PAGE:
Thursday, June 01, 2006

"Je ne veux pas" and the Transcendent Sky

It is June and the weather still requires at least three layers—one of which should be wool and one of which should be water resistant. The sky is an ambiguous grey-blue and the wind varies from hurrying-may-bring-in-a-gale to a changeable breeze that ruffles the edges of my newly planted nasturtiums. I fret. I have bought the most compact, shortest variety of nasturtiums: my compromise with the wind and my desperate need for color. Nasturtiums and marigolds and calendula will dance like jesters against the back drop of dark soil, if the weather will only allow it.

My body aches from yesterday’s efforts in the garden. It is beginning to look like what I want it to grow into, but the season is short and I am frustrated that I cannot work as long and as hard as I remember being able to do. After a half-hearted morning’s work, I ache so much that I take two aspirins, put an ice pack on my elbow and go to bed. When I wake, I feel better physically, but hungry and disconnected. I browse the kitchen and nothing appeals to me. I eat a cracker and wander back to my garden.

My spirit is picking up as the postie arrives, but falls again when I discover that my passport is not among the mail. I have had to send my passport to Swansea along with my marriage certificate and a complicated application for a provisional driving license. With that in hand, I can then apply to take a test and then an actual driving test with an examiner in the car. All this because I have an American passport. I tried to find alternatives but the bureaucracy here is more convoluted than I have ever experienced. Scotland has a devolved government. That means it has its own parliament but nearly everything that involves money is done somewhere else. In this post 9/11 hyperparanoid political climate, I worry about each day that passes without my passport, which also contains my visa.

I walk into the house with the mail in my hands still covered with garden dirt. Morris is intent on doing his farming paperwork, so I reluctantly drive into town on my own. Hungry, tired, dispirited, my outlook momentarily brightens when I see cows and calves in the highway. I stop and wonder if I need to get out and help. I recognize the man whose cattle they are. The cows are quickly marshaled off the road and he waves my car on. I smile and wave as I go by. He recognizes me and his smile widens. I know him and I know the situation. That familiarity warms me up as I turn into town.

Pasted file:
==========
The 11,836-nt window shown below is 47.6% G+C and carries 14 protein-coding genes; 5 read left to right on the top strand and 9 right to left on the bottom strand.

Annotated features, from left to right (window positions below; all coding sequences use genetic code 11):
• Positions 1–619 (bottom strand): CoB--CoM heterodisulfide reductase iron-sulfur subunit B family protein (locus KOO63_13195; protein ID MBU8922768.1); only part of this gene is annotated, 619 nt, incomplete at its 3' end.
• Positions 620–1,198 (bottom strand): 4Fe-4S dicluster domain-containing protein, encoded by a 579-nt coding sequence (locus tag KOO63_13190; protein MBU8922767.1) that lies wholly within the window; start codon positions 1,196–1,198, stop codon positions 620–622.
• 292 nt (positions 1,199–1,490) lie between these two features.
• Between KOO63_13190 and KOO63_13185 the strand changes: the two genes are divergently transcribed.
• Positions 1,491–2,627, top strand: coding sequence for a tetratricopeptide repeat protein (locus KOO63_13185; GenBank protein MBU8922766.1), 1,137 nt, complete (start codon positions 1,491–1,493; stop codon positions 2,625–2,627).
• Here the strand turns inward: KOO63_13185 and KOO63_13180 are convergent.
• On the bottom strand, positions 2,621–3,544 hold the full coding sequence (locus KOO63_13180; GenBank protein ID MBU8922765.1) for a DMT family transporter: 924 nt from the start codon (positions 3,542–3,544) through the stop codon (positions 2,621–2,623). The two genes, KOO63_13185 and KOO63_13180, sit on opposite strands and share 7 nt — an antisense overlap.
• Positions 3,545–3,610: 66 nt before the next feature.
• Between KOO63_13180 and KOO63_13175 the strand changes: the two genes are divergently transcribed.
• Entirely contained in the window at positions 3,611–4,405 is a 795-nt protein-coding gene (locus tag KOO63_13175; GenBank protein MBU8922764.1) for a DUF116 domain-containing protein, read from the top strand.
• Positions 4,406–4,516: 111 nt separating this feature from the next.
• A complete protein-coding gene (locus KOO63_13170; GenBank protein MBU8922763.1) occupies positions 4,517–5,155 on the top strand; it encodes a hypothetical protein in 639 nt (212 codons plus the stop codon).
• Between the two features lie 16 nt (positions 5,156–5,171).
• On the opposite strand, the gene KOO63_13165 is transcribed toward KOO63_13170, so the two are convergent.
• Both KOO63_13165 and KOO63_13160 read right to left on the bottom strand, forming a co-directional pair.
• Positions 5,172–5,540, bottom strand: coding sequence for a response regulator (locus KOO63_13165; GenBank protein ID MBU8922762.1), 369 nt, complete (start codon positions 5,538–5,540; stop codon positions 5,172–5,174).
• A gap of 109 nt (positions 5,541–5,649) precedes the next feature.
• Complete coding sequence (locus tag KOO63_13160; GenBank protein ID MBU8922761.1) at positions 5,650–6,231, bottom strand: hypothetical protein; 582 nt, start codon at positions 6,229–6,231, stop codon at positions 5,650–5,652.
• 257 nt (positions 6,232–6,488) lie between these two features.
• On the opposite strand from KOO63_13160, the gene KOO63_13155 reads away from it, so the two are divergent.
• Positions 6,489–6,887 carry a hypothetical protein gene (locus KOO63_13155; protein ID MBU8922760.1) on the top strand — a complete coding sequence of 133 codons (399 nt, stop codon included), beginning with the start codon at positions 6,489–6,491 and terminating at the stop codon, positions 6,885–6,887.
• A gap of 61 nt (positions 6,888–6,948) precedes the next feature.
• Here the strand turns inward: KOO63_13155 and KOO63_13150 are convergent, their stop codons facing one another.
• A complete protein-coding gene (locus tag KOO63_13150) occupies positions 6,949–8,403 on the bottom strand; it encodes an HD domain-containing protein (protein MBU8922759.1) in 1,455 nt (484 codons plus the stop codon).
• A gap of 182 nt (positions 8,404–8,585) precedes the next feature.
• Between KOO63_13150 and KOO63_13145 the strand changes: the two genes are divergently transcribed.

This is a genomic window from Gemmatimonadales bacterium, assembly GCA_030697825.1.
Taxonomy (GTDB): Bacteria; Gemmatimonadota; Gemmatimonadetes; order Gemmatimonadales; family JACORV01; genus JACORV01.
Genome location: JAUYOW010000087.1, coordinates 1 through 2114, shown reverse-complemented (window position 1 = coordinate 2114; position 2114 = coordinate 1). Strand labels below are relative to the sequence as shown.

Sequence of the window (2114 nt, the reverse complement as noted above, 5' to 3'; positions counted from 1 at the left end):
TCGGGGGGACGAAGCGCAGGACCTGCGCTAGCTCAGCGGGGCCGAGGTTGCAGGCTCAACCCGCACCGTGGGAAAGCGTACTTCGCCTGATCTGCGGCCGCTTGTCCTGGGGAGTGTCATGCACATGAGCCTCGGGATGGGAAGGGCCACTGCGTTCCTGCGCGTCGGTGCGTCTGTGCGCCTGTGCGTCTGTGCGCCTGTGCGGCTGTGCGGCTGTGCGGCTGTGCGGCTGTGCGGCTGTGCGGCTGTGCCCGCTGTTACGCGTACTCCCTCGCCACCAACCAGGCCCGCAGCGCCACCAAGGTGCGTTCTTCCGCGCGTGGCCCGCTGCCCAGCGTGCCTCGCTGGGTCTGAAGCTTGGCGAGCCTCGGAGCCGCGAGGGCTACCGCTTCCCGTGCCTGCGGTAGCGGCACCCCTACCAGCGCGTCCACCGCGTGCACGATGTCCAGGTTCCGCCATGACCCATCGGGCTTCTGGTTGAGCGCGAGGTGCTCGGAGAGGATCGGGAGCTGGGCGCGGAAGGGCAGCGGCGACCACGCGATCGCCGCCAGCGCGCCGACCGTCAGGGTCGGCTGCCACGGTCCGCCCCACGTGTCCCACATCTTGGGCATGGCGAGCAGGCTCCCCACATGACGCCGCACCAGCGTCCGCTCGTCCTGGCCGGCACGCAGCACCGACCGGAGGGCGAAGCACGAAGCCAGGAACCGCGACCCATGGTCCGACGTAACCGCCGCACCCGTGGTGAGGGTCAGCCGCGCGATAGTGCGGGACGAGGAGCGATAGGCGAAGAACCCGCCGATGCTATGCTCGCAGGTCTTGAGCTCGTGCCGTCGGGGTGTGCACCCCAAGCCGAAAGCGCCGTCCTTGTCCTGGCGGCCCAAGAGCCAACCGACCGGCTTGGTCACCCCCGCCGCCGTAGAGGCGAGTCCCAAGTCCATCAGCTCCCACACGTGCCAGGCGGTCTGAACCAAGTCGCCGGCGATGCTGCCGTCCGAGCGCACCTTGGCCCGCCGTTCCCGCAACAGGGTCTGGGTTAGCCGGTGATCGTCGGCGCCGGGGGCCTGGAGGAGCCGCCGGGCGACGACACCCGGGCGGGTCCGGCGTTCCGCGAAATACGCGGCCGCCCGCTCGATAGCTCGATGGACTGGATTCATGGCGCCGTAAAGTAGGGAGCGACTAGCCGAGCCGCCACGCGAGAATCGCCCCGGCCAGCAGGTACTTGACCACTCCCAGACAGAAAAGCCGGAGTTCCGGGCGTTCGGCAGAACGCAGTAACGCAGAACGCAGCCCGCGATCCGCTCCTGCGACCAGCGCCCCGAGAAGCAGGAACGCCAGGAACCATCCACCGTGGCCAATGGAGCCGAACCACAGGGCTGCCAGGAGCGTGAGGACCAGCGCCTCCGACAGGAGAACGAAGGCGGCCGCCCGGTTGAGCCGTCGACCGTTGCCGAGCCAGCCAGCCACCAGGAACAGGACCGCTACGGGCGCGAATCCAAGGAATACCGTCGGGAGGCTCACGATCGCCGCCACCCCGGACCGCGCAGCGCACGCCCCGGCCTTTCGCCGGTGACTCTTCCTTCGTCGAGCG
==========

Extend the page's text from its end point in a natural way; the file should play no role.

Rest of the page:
I buy a few groceries and get some money for lunch. I walk to one of my favorite eating spots—a little cafe in a reclaimed shack that adjoins a surf shop. It is good food and good company and it is a success story. I like it for all those reasons as well as the fact that it is a portal into a whole new world. Waves for surfing up here are among the best in the world, but you need to wear a thick full wet suit because it is always cold. I have decided that I will try it, but I am not yet sure when that will be.

After lunch as I pay my bill, I check out a rumor that there is going to be an introductory session in June for surfers reserved just for women. As often happens, stories here have a grain of truth and collect elements of each storyteller’s wishful thinking along the way. The young man behind the counter doesn’t know much about that. He says that on the longest day there is going to be a party on the beach and anyone who wants to can take a go at surfing. This has in common the elements of June and surfing, so those elements are likely true. The rest will resolve itself in time—Caithness time. I am learning to move to that rhythm.

I go back to the grocery store and stock up in earnest this time. I see my nephew and comment to the cashier that he has the look of a man in love. He is getting married In October and I don’t think he has stopped smiling since he and his fiance made their decision. They are having their own challenges with bureaucracy because she is Australian, but they are in love and nothing can dampen that wonderful glow.

As I climb into the car for the trip home I am still stuck in the mood reminiscent of the lines from the Pink Martini song, “Je ne veux pas travailer.” In the early days here the Je ne veux pas was sometimes so intense that I could barely get out of bed. When I emailed to friends and family for help, they all had wonderful suggestions. My daughter suggested that I immerse myself in the things that first attracted me here. I am reminded of that when I come over the ridge of the road from town. Heading past familiar fields of cattle and sheep and crops, the beauty of the landscape catches me with the same awe that I experienced when I first visited here.

In the three-part choreography of earth, sky, and sea, the sky is now the prima ballerina. The luscious golden light of long days renders the clouds pearlescent and pours through a clear space between the long banks of clouds stretching along either side of the highway. It is so like the voluptuous clouds in the Sistine chapel that I can almost see the hand of creation stretching from one cloud bank into the other. No je ne veux pas mood can stand up to that.


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